Replicating Reality: 3-D Headsets Could Aid Military & Education
Remember the old virtual reality headsets that were "the future" a couple decades ago? Well, Forth Dimension Displays is bringing them back, and making them better in the process.
The upgraded headsets could improve 3-D simulations for everything from video games to military and education uses.
Forth Dimension Displays brought its Replicating Reality demonstration to the E3 gaming expo and we had a chance to try it out. The headset contains proprietary displays that produce different images for each eye, naturally introducing a 3-D effect. But more important, motion tracking allows players to "look around" in the virtual world in the same way they do in the real world: by turning their heads.
The ability to look anywhere with natural head movements, instead of relying on a static view that must be moved by a mouse or other controller, is natural and doesn't require a tutorial. This makes the experience much more immersive.
We had a chance to try out the Forth Dimension system at E3, which demoed a simple racing game. We sat in a chair with a steering wheel and pedals, basically a standard racing game setup, but wore the headset instead of looking at a screen. It was a completely different experience, not just because the game was in 3-D , but because we could look around inside the car or out the side window simply by turning our heads. When you drive, you naturally look up at the rearview mirror, out the side window or down at the radio. Being able to do that in a game made it feel that much more real and immersive.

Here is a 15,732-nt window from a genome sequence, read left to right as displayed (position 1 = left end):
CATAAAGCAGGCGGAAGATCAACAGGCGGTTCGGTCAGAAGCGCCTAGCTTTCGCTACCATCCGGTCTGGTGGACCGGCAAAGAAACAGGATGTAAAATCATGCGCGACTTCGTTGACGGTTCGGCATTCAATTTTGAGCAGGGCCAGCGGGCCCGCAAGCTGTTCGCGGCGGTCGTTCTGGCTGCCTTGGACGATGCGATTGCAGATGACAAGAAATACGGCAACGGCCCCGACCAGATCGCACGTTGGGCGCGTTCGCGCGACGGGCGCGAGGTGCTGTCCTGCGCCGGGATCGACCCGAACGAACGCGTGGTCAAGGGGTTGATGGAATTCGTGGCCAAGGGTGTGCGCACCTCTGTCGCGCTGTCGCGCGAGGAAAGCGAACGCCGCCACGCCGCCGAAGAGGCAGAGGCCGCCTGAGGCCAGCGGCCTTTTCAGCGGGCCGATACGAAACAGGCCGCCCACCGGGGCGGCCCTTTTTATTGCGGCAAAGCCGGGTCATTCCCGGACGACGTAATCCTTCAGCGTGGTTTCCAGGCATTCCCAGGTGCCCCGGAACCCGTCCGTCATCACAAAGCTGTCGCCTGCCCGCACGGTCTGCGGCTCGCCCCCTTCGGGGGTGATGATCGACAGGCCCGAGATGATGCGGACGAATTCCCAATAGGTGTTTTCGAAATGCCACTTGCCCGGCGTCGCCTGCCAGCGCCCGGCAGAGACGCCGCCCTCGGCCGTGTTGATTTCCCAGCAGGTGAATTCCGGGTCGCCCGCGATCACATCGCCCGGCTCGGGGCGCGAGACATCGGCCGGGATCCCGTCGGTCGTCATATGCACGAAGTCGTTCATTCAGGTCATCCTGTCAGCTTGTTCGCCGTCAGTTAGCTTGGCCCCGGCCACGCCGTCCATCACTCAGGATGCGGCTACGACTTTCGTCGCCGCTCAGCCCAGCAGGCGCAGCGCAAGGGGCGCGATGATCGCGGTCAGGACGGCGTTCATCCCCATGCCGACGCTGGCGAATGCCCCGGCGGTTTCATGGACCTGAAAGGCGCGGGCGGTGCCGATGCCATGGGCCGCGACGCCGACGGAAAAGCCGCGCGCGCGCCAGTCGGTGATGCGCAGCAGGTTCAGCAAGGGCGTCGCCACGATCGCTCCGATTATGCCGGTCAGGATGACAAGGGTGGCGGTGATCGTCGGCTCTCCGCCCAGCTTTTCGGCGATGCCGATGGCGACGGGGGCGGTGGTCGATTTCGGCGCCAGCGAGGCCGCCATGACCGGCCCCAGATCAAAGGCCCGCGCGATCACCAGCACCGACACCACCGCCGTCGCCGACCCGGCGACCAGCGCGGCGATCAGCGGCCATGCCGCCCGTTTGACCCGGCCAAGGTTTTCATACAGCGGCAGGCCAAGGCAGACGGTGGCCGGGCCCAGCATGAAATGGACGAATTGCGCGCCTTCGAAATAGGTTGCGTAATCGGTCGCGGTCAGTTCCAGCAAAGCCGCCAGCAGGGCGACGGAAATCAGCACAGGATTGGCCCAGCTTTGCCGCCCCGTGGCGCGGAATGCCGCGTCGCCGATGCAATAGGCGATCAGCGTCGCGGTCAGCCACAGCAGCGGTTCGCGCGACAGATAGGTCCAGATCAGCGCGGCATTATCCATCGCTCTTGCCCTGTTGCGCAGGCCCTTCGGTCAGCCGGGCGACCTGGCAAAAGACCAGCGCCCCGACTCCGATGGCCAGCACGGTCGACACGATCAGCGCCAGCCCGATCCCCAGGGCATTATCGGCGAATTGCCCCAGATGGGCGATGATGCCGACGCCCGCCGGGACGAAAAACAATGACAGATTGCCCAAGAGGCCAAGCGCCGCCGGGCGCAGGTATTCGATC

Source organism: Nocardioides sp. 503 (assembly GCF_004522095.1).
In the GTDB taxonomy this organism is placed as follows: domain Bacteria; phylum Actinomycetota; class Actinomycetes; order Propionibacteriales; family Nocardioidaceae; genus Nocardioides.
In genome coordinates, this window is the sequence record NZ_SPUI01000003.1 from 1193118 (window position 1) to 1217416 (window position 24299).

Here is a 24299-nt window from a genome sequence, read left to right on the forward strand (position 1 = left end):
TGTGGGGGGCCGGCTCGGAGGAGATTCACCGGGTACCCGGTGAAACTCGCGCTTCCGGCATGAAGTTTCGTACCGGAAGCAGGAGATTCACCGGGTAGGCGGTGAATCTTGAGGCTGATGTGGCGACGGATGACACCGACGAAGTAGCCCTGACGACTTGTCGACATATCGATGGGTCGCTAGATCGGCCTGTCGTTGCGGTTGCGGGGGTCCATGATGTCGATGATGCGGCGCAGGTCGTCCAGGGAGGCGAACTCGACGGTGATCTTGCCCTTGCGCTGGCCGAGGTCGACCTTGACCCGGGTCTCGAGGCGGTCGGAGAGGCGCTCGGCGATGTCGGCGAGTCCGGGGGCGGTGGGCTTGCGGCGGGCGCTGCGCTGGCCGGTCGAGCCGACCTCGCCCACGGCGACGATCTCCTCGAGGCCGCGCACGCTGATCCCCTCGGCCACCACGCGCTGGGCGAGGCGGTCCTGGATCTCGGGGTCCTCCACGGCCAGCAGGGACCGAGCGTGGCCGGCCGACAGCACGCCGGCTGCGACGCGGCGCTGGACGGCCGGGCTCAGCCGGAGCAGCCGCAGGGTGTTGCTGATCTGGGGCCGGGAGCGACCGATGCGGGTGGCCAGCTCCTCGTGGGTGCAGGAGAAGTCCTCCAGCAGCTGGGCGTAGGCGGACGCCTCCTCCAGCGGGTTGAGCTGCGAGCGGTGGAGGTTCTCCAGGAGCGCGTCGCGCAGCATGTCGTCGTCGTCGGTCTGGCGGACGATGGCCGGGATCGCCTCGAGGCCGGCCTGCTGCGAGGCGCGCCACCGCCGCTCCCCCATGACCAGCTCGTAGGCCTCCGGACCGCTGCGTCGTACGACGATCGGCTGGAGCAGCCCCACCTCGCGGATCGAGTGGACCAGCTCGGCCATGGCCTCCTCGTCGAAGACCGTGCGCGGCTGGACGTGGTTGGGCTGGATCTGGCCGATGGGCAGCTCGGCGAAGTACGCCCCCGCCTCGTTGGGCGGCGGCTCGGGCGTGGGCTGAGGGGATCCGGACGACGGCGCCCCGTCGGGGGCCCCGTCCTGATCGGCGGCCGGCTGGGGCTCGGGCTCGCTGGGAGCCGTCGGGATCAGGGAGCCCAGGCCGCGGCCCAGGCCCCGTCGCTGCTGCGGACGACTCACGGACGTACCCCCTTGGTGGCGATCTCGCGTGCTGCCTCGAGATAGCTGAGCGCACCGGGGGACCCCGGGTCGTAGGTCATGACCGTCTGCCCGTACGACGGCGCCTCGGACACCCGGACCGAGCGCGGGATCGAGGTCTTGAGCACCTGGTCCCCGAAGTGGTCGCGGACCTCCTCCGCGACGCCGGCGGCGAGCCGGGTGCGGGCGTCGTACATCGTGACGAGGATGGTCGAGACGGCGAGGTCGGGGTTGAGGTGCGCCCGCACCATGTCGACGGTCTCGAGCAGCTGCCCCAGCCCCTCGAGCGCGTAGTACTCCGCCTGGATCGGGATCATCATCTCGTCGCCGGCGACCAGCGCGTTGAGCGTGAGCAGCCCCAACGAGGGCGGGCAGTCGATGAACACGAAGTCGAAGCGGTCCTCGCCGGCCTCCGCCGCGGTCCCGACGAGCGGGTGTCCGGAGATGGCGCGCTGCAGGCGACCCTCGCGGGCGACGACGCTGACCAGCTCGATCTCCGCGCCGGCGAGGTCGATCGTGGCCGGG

Surprisingly, this technology isn't meant primarily for the game industry. Forth Dimension Displays is actually looking into other consumer and military applications. Representatives told TechNewsDaily that military leaders are looking into creating training simulations that are low risk to soldiers, but still provide a realistic experience because trainees can be shown any scenario and react realistically.
But there are even more interesting applications.
"Imagine being an architect, or someone wanting to build a home. How great would it be to put this on and walk through your new house before it's built? You could fully visualize any changes and see it from any angle," Ursula Posch, the company's communications manager, told TechNewsDaily.
There are also possibilities for education. The headset could be used to give a first-person view of famous landmarks or important places, especially the ones that are out of range of the big yellow bus.
The technology is more of a proof-of-concept than a consumer-ready device at this point, so don't expect to go on virtual adventures soon. But the company is already developing a lighter and smaller version of the headset, and it's relatively simple to integrate with existing games and software. When it is ready, there may just be too many things to do with it.